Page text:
What heart and stroke patients should know about COVID-19 vaccine boosters

vaccine
Credit: Unsplash/CC0 Public Domain

COVID-19 vaccines offer protection against life-threatening disease caused by the coronavirus to people with heart disease and stroke, and a booster dose could bolster that protection, health experts said.

The Centers for Disease Control and Prevention, which sets policy on vaccine use, recommended Pfizer booster vaccines for several groups last week. People 65 and older; residents in long-term care settings; and people 50 and older with underlying medical conditions should receive a booster at least six months after their initial Pfizer vaccine doses, the CDC said.

People 18 to 49 with underlying medical conditions and adults

Read More

Heart disease affects Indians ahead of western counterparts, say doctors



Doctors and medical staff make a heart of rose petals and demonstrate CPR during a heart attack, on the occasion of World Heart Day at a hospital in Mumbai on Monday. (HT Photo)


© Provided by Hindustan Times
Doctors and medical staff make a heart of rose petals and demonstrate CPR during a heart attack, on the occasion of World Heart Day at a hospital in Mumbai on Monday. (HT Photo)

LUCKNOW Prevention and treatment services for cardiovascular diseases have been severely disrupted amid healthcare providers more focused on combating spread of vector-borne and Covid infections, said health experts.

“With the growing burden of heart failure in India, there is need to recognise it as a public health priority. However, another barrier to care that needs to be overcome is poor adherence to

Read More

Are you at risk? Simple stairs test could help detect the deadly condition

Heart disease: Doctor explains how to reduce risk

UP NEXT

UP NEXT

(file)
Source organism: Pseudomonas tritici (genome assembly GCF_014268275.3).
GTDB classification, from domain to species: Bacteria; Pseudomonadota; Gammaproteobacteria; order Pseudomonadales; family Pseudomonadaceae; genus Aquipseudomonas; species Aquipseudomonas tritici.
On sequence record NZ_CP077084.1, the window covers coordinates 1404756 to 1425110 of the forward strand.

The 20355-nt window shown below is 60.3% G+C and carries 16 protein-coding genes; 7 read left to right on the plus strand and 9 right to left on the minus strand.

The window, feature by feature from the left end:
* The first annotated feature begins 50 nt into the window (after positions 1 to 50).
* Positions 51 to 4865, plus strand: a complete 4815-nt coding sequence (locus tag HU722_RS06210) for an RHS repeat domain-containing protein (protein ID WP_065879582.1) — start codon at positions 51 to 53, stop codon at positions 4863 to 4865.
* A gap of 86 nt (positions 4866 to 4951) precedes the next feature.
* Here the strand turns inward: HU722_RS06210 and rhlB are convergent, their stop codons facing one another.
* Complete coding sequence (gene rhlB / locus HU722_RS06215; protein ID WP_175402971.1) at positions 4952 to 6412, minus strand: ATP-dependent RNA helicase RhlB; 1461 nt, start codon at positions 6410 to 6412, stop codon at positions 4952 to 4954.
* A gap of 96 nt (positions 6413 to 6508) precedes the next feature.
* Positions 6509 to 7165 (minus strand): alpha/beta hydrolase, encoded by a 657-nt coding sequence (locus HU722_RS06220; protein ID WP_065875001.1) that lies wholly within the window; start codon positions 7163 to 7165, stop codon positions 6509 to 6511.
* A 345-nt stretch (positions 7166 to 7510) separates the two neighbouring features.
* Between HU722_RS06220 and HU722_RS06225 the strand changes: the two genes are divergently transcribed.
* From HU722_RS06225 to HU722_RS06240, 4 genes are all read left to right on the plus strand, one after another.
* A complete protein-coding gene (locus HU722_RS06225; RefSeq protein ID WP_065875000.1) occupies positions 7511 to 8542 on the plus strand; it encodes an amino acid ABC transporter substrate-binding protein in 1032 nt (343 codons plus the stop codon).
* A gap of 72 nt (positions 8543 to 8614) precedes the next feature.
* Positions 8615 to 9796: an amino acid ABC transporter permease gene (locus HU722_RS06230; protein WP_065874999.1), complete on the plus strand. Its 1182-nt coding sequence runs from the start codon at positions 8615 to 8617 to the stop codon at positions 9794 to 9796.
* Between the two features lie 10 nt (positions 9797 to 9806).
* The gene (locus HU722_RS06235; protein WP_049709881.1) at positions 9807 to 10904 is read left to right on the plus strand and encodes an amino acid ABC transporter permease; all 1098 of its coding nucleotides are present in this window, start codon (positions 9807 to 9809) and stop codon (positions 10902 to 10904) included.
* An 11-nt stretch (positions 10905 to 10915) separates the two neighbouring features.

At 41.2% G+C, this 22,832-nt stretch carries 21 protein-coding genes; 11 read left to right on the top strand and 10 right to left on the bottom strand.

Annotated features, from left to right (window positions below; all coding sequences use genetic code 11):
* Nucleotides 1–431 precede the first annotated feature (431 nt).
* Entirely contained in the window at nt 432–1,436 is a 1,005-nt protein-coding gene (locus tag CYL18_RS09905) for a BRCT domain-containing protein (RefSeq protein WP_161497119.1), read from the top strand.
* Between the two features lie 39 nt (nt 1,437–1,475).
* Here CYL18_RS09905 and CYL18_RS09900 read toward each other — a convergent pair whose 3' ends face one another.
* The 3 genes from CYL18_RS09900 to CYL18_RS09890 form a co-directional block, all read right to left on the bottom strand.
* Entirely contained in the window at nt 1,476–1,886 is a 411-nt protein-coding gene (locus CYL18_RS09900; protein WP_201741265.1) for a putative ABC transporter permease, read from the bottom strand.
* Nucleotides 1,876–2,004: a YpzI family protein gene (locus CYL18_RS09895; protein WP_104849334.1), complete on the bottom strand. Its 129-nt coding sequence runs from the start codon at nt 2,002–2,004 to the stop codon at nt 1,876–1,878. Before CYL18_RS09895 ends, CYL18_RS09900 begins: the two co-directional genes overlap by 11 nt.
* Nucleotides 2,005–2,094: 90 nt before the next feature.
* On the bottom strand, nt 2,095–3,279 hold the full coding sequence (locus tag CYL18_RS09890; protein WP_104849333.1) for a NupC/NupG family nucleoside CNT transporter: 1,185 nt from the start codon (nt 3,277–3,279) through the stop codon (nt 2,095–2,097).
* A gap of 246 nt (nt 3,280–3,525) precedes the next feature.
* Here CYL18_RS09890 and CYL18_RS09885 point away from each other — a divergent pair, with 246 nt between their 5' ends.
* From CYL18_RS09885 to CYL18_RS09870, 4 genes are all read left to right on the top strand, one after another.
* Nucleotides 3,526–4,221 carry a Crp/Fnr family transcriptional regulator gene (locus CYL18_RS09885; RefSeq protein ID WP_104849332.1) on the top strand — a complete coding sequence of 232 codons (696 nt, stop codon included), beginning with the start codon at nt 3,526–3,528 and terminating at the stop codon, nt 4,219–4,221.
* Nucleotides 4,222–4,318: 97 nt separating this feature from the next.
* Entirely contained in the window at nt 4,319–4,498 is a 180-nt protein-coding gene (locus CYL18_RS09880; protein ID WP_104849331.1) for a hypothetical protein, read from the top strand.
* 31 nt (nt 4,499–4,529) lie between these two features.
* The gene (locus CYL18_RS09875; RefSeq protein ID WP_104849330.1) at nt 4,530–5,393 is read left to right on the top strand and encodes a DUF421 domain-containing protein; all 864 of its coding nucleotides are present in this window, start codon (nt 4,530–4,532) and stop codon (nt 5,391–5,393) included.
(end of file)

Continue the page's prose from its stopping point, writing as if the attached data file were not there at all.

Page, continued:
There are around 7.6 million people living with a heart or circulatory disease in the UK, according to the British Heart Foundation. A study has suggested that an assessment of your ability to walk up stairs could indicate whether you are at risk of the condition.

With the decline of smoking and widespread use of cholesterol-lowering drugs, changes in public health have significantly helped curb rates of heart disease. Nonetheless, it still directly impacts many people.

According to the World Health Organisation, heart disease remains the leading

Read More

Are boys at higher risk?

young boy who has just had his vaccine seen from behindShare on Pinterest
A non-peer-reviewed study has raised concerns about heart inflammation risk in young boys who take the COVID-19 vaccine. vejaa/Getty Images
  • A new, non-peer-reviewed study concluded that healthy boys aged 12–17 years had a higher hospitalization rate due to heart inflammation after their second mRNA COVID-19 vaccination than the expected hospitalization rate for COVID-19 in that age group.
  • A non-peer-reviewed study reports on scientific research that other experts in the field have not evaluated before publication; it should not guide clinical decision-making.
  • In the case of this paper, there are several issues with the data that the researchers
Read More

Use of smartphone app associated with lower hospital readmission rates for heart attack survivors

Study shows use of smartphone app associated with lower hospital readmission rates for heart attack survivors
MiCORE digital health intervention screenshots show application components, including medication tracking, vital signs monitoring, educational materials and scheduling follow-up appointments. Credit: Francoise Marvel and Seth Martin

Data collected from a group of 200 heart attack survivors using a smartphone app designed to navigate the recovery process, such as medication management and lifestyle changes, showed that app users experienced hospital readmission within the first 30 days of discharge at half the rate of a comparable group given standard aftercare without the app.

According to the American Heart Association, 1 in 6 patients who have been hospitalized after a heart attack return

Read More

This One Easy Thing Reduces Your Risk of Premature Death by 70 Percent

Experts have long said that one of the easiest things you can do to improve your overall health, reduce your risk of chronic disease, and get and keep your weight in a healthy range is to move more on a regular basis. The ideal amount of exercise is a bit trickier. 

Experts today recommend getting at least 150 minutes of moderate-intensity activity a week to improve heart health and reduce the risk of chronic diseases like cancer, while noting that even more activity may be necessary for some goals like weight loss

But two provocative new studies

Read More